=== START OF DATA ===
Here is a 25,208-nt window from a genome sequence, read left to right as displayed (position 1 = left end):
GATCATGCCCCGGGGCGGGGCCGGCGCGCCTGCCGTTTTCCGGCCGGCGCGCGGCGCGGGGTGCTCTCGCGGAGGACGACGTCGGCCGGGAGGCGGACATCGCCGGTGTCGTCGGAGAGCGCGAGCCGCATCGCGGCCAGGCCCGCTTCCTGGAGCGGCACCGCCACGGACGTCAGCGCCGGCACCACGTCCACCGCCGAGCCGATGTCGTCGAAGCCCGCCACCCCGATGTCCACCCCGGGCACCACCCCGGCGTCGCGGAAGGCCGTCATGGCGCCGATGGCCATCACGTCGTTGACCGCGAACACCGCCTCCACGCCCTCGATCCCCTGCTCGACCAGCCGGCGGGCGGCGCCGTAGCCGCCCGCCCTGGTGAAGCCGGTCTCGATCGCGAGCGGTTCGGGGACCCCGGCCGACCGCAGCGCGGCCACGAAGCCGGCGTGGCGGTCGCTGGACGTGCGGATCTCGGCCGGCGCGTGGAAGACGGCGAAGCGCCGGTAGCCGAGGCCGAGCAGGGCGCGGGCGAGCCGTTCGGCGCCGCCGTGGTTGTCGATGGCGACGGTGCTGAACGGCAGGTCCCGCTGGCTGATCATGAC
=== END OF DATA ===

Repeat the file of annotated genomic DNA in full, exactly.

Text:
Here is a 25,208-nt window from a genome sequence, read left to right as displayed (position 1 = left end):
GATCATGCCCCGGGGCGGGGCCGGCGCGCCTGCCGTTTTCCGGCCGGCGCGCGGCGCGGGGTGCTCTCGCGGAGGACGACGTCGGCCGGGAGGCGGACATCGCCGGTGTCGTCGGAGAGCGCGAGCCGCATCGCGGCCAGGCCCGCTTCCTGGAGCGGCACCGCCACGGACGTCAGCGCCGGCACCACGTCCACCGCCGAGCCGATGTCGTCGAAGCCCGCCACCCCGATGTCCACCCCGGGCACCACCCCGGCGTCGCGGAAGGCCGTCATGGCGCCGATGGCCATCACGTCGTTGACCGCGAACACCGCCTCCACGCCCTCGATCCCCTGCTCGACCAGCCGGCGGGCGGCGCCGTAGCCGCCCGCCCTGGTGAAGCCGGTCTCGATCGCGAGCGGTTCGGGGACCCCGGCCGACCGCAGCGCGGCCACGAAGCCGGCGTGGCGGTCGCTGGACGTGCGGATCTCGGCCGGCGCGTGGAAGACGGCGAAGCGCCGGTAGCCGAGGCCGAGCAGGGCGCGGGCGAGCCGTTCGGCGCCGCCGTGGTTGTCGATGGCGACGGTGCTGAACGGCAGGTCCCGCTGGCTGATCATGAC